Brazil, El Salvador, Sumatra, and India coffee beans have some of the lowest natural acidic levels of all regions. This of course is a broad generalization but for the casual coffee drinker who needs or prefers a lower acidic level in their coffee a good place to start is within these regions.
Coffee is naturally acidic. This natural acidity gives a cup of morning Joe its distinct, tangy, bittersweet and sharp after taste. According to Coffee Research, Kenyan coffee is known for highly acidic coffee, but highly favored by coffee aficionados.
Coffee acidity can be measured in three different ways, depending on the drinker or the process.
One, for coffee enthusiasts, coffee acidity is a measure of “coffee class”. High-grown, high quality coffee are often high in acidity level and this natural characteristic sets it apart from low-ground, common coffee.
Two, in a scientific process, acidity is measure per pH level. On a pH scale, 7.0 is a measure of neutrality, numbers below 7 is more acidic and numbers above 7 is less acidic or alkaline. Coffee sits at 5 in the pH scale. See table below:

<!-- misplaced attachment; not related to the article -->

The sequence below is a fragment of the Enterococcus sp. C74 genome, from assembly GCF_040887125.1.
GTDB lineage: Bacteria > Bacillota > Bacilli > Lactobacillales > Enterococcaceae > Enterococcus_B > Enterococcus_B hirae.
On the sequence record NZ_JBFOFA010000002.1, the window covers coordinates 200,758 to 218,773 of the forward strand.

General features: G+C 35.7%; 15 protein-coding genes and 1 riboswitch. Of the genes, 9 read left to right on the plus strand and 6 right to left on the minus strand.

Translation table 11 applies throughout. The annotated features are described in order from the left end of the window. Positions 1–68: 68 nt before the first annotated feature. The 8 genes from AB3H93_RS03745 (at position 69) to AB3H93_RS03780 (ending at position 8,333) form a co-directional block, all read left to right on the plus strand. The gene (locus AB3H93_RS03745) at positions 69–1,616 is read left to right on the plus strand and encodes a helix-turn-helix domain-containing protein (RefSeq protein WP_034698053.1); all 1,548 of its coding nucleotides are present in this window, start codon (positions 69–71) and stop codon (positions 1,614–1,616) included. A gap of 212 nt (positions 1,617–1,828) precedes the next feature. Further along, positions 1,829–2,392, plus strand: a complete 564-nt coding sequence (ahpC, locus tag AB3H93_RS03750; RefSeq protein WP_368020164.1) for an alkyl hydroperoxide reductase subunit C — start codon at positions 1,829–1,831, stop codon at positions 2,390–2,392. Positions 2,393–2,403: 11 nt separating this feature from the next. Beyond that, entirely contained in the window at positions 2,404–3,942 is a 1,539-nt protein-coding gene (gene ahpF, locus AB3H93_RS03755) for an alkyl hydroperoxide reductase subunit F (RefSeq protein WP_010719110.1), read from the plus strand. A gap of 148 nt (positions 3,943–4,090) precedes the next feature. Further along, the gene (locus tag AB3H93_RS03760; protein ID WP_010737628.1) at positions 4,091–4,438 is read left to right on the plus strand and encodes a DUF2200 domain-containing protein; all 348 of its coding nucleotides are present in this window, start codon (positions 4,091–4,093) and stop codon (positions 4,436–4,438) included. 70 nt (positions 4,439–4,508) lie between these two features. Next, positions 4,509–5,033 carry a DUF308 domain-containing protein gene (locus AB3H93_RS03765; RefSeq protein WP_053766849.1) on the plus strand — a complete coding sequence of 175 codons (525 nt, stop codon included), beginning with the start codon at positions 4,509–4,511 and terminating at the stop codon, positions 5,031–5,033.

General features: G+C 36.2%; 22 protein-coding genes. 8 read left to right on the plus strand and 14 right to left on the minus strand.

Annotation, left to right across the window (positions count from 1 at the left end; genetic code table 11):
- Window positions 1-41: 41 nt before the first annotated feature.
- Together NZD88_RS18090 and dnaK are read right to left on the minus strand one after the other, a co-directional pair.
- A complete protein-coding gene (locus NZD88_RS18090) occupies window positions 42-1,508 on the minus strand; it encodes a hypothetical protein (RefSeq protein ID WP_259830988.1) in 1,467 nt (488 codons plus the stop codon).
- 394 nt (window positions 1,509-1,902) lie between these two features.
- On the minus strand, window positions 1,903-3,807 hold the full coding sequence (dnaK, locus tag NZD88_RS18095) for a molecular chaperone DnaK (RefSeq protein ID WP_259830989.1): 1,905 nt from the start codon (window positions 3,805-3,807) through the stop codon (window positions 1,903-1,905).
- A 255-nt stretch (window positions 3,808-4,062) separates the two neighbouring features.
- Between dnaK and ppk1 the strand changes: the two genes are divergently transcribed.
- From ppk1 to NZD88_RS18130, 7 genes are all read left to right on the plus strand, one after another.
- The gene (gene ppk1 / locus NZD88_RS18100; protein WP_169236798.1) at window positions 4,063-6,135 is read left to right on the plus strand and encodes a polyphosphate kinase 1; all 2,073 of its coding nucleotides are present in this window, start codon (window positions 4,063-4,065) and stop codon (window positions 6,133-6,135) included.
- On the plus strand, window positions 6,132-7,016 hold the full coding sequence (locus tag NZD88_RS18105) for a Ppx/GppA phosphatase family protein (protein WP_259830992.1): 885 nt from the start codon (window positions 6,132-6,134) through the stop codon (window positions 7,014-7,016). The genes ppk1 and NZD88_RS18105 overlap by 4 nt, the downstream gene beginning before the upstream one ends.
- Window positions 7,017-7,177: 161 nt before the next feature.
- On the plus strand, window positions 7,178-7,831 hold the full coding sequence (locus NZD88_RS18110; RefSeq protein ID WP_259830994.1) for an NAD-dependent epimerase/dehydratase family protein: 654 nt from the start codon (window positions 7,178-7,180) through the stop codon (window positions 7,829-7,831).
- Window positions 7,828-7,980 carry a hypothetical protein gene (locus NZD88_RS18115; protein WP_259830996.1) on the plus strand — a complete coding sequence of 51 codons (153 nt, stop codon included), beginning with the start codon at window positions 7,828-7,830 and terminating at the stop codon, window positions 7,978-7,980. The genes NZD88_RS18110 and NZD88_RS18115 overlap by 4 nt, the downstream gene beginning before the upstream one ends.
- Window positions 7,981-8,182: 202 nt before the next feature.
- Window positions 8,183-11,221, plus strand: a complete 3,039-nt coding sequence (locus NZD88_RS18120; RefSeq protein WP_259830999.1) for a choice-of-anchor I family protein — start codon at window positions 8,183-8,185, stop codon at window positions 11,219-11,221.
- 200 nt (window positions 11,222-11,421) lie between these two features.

pH 0 – Battery Acid
pH 1 – Stomach Acid
pH 2 – Lemon Juice, Vinegar
pH 3 – Orang Juice, Soda
pH 4 – Tomato Juice, Beer
pH 5 – Black coffee
pH 6 – Saliva, Cow’s milk
pH 7 – Water
pH 8 – Sea water
pH 9 – Baking Soda
pH 10 – Antacid
pH 11 – Dental treatment rinses
pH 12 – Soapy water
Three, depending on the effect of coffee to the drinker, acidity in coffee can result to some feeling a burning sensation in their stomach, an unpleasant after taste or tooth decay.
The issue of coffee acidity has reached the attention of coffee roasters and producers. As a result, there has been a conscious effort from coffee producers around the world to provide coffee lovers with more option to get low acid coffee.
Regions with Low Acid Coffee
According to Coffee Review, coffee companies have instituted quick methods to reduce acidity in coffee in order to mass produce low acid coffee: very slow or interrupted roasting or removing the waxy outer layer through steaming. Both processes reduce the acidity but also decreases the famed coffee aromatics.